The deviation causes problems in particular in the measurement of the exact times of conjunction and opposition , the classic definition of which is. Draws a planet for a terrestrial observer apparently behind the sun passed (conjunction), or in front of it (passage), he incurs due to the inclination of its orbit to the ecliptic above or below the Sun's middle over. The elongation according to the second definition always assumes the value zero at a certain point in time, since the geocentric lengths of planet and sun must necessarily coincide during this process - if the sun and planet center lie in a normal plane on the ecliptic. The elongation according to the first definition, on the other hand, only decreases to a certain minimum value and then increases again - namely the angular distance at the moment of closest approach . It would only take on the value zero if the planet center ran exactly through the center of the sun disk - which exactly does not happen in nature. The same applies to the opposition of a planet: the elongation according to the second definition always takes the value 180 ° for a moment when it changes from west to east. The elongation according to the first definition usually does not reach this value.

Therefore, there are still different information for the two aspects in the literature. Usually the conjunction is indicated with (geocentric- ecliptical ), or also (i.e. geocentric- equatorial ), functions which, although they become exact zero, do not describe the exact point in time of maximum proximity, but elsewhere with (geocentric or topocentric- spherical) or in relation to the lunar theory with (broken ecliptical / orbit system), which typically have no zero. This has caused confusion, especially when the moon passes near the node, i.e. when it comes to the criteria for a solar eclipse .

The error has only been noticed since zero point searches failed due to today's high computational accuracy or, on the other hand, expressions about the angular distance in computer programs produced crashes because an exact zero appeared where none should be. Therefore, in more recent publications the reference plane is explicitly mentioned, or the term elongation is avoided, the new lunar theory ELP2000, for example, explicitly speaks of argument  instead of ' elongation ' - with 'argument' as an expression of celestial mechanics for unspecific, more detailed parameters. In the case of older literature, it is often not easy to find out which definition is used.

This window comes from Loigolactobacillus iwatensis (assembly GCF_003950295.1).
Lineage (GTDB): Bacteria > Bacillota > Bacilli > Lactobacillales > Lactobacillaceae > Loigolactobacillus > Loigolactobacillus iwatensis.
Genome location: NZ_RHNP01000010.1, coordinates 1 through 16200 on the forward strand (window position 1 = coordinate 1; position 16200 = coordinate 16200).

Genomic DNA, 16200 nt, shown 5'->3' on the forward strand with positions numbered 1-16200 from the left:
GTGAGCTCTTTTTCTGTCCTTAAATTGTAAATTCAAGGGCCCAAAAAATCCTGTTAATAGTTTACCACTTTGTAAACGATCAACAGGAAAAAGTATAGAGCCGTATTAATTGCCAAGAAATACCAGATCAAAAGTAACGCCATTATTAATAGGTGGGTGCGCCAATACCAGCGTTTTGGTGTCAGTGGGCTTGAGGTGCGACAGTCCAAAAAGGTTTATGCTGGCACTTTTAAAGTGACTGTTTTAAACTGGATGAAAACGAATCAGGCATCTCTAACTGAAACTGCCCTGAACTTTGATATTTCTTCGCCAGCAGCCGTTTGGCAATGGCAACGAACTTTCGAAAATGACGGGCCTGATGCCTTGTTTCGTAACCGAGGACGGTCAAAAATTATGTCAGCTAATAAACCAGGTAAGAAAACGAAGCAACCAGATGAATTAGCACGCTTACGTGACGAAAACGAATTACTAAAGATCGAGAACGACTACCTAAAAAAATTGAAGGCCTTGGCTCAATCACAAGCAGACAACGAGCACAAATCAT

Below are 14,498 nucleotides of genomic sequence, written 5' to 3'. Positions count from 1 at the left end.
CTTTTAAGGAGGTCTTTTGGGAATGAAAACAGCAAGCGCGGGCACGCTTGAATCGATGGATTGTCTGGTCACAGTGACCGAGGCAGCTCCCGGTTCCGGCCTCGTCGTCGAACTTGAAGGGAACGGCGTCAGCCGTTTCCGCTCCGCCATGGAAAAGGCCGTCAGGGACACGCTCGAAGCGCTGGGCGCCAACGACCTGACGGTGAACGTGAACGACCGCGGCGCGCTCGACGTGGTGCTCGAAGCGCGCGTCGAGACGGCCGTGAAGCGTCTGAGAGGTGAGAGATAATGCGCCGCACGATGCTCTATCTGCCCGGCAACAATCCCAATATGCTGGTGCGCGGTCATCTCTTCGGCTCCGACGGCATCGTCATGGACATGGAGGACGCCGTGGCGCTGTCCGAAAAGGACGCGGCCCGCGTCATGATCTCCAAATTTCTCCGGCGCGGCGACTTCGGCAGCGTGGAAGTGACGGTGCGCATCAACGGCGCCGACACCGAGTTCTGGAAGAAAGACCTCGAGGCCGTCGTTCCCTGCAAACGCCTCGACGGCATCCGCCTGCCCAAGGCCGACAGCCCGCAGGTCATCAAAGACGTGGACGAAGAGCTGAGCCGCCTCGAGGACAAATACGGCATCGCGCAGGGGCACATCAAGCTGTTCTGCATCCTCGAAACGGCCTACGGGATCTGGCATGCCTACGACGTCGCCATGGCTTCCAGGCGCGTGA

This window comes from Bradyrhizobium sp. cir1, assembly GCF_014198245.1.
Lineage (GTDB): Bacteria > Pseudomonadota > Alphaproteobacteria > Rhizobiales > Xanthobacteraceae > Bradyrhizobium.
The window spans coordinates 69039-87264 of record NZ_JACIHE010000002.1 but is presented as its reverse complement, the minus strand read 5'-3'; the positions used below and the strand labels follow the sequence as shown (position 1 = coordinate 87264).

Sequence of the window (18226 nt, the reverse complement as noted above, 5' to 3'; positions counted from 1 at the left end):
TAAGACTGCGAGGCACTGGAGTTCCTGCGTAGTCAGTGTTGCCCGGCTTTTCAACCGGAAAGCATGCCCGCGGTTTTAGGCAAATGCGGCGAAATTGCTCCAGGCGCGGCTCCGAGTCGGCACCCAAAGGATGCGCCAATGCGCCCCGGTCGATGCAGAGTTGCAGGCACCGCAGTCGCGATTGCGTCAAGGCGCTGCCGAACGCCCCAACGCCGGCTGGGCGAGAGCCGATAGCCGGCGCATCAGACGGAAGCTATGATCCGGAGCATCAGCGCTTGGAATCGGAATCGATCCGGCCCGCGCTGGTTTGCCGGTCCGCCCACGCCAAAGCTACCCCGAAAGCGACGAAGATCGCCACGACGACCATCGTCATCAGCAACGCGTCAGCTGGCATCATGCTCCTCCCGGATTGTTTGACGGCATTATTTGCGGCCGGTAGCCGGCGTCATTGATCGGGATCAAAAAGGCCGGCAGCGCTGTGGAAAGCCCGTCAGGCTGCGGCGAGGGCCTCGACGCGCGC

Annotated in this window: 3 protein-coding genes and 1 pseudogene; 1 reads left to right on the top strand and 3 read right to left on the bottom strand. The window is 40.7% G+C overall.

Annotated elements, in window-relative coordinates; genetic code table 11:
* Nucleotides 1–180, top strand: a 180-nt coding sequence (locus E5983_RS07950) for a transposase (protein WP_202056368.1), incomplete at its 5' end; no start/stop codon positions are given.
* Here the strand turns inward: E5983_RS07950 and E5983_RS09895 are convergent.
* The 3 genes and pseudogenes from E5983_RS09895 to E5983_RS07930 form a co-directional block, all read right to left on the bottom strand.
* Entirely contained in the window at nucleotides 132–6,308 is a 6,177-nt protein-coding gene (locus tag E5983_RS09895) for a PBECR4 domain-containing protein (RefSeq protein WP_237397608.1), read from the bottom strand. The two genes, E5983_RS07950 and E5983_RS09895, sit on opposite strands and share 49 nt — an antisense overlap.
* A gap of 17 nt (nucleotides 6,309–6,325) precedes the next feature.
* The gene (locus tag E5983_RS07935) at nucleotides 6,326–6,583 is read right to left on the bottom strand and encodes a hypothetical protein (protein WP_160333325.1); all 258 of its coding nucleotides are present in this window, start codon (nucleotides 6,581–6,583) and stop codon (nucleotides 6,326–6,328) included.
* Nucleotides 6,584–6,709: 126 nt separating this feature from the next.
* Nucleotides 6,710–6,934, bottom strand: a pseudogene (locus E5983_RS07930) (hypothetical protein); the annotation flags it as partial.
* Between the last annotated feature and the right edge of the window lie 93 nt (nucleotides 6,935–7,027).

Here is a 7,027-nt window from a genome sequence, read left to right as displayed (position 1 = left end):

Greatest elongation

While the planets (or other celestial bodies) that are outside the earth's orbit ( upper planets ) can be in opposition and thus achieve an elongation of up to 180 °, this does not apply to planets and other celestial bodies whose orbit is within the earth's orbit ( lower planets ). Objects within the earth's orbit can naturally only be within a range of ± 90 °. Venus has a maximum elongation of only 47 °, and Mercury 28 °. The exact value fluctuates, in astronomical yearbooks the times and degrees of the greatest western or eastern elongation are usually given.


Mercury reached the greatest angular distance from the Sun on August 11, 1990 (namely 27 ° 25 ') at 9 p.m. UT , but the greatest distance in geocentric longitude (27 ° 22') at 3 p.m. UT.

Observation practice

The elongation is decisive for the visibility of an object. However, great elongation does not always mean good visibility. Mercury cannot be observed in summer and autumn in our latitudes with its maximum eastern elongation in the evening sky and in spring and winter with its largest western elongation in the morning sky, although these are greater than the largest eastern elongations in winter or spring and the largest western elongations in summer or autumn, because in our latitudes the ecliptic stands flat to the horizon in summer and autumn in the evening and in winter and spring in the morning and Mercury sets during light twilight or only rises during light twilight.